Democratic debate in South Carolina likely to feature attacks on both big spender Mike Bloomberg and front-runner Bernie Sanders

At Tuesday night’s Democratic presidential debate in South Carolina, both Mike Bloomberg and Bernie Sanders might as well be wearing bull’s eyes.

Bloomberg, who struggled to respond to his rivals’ critiques at last week’s debate, is “still going to be the target of a great deal of attack,” said Mitchell McKinney, a professor of political communication at the University of Missouri. “One thing that we’ll be watching is to see if he’s able to sort of fortify himself, develop more coherent responses.”

Other Democratic White House hopefuls can’t let the billionaire former New York mayor “off the mat” after piling on him a week ago because he’s “vying for the same votes as the non-Bernie [bloc],” said KBW analyst Brian Gardner in a note. Bloomberg, for his part, reportedly shifted his schedule Monday to build in more time for debate prep.

Meanwhile, Sanders “will have a target on his back” because the Vermonter, one of two Senate independents, is the clear front-runner after his bigger-than-expected win over the weekend in Nevada’s caucuses, Gardner added.

The self-described “democratic socialist” has the most delegates so far in the Democratic primary contest. In addition, he continues to lead his party’s 2020 field in donations from supporters, raking in $122 million as of Jan. 31, according to disclosures filed Thursday. Bloomberg’s self-funded campaign is dominating in spending, with an outlay above $400 million.

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It’s “getting late early” for Sanders’s Democratic rivals, said analysts at the University of Virginia’s Center for Politics, borrowing a Yogi Berra saying.

“This is not necessarily because Sanders is somehow now guaranteed to amass a pledged-delegate majority by the end of the nominating season, but rather because he may be able to start building a lead that, because of proportional allocation rules, no other single candidate can reasonably surpass during the nominating season,” the analysts wrote in a blog post on Monday.

However, another Yogi-ism — “It ain’t over till it’s over” — may be more fitting. Mizzou’s McKinney said that while pundits are saying “Bernie’s got it,” just a few days ago there were worries about a brokered convention after a long, contentious primary race.

“These pendulums shift too wide and too quickly in terms of some final assessment of what’s going to happen,” the professor said. “What I’m suggesting is we’ve got to be careful, because we’ve now reset this thing several times. We may likely reset it again.”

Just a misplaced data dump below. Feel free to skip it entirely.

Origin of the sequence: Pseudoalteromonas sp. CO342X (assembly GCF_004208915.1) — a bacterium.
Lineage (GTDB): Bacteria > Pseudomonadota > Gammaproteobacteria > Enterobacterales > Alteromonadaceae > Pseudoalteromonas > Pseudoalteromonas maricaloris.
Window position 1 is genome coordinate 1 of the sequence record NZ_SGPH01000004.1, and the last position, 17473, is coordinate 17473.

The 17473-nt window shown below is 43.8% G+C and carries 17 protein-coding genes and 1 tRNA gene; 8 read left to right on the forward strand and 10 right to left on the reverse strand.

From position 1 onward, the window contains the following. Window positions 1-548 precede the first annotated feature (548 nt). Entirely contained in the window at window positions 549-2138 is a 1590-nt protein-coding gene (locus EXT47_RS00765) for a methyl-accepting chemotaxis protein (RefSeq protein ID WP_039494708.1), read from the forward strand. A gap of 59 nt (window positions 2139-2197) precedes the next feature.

Seven Democrats have qualified for the debate in Charleston, up from six last week as Tom Steyer, the other self-funded billionaire trying for the Democratic Party’s presidential nomination, managed to make the cut. Bloomberg, Sanders and Steyer will be joined on stage by former Vice President Joe Biden; former South Bend, Ind., Mayor Pete Buttigieg; Sen. Amy Klobuchar of Minnesota; and Sen. Elizabeth Warren of Massachusetts.

The clash, hosted by ViacomCBS Inc.’sVIAC, -4.71%VIAB, +0.00%CBS News and the Congressional Black Caucus Institute, is slated to air at 8 p.m. Eastern time. It comes four days before South Carolina’s primary on Saturday.

In a RealClearPolitics moving average of South Carolina polls on Monday, Biden was leading with support of 24.5%, but Sanders, with 21.5% support, has been gaining on the ex–vice president in the Palmetto State. They’re followed by Steyer with 16.5%, Buttigieg with 10.8%, Warren with 9.5%, Klobuchar with 6.5% and Rep. Tulsi Gabbard of Hawaii with 1.8%. Bloomberg, a late entrant in the contest to take on President Donald Trump in November, isn’t on the ballot in South Carolina.

After not claiming much time in the spotlight in past debates, Steyer “might end up getting more attention from his fellow candidate as he’s apparently doing well in those [South Carolina] polls — well enough to perhaps be taking it away from some of the other centrists,” McKinney said.

Steyer, Klobuchar and other lower-tier contenders also could draw questions from their rivals or the debate’s moderators over whether they should drop out of the White House race at this stage, the professor said.

In a RealClearPolitics moving average of national polls, Sanders was leading with 29.3% support, followed by Biden at 17.2%, Bloomberg at 15.3%, Warren at 13.2% and Buttigieg at 9.8%. Klobuchar got 6.3%, while Steyer was at 2.2% and Gabbard, 1.4%.

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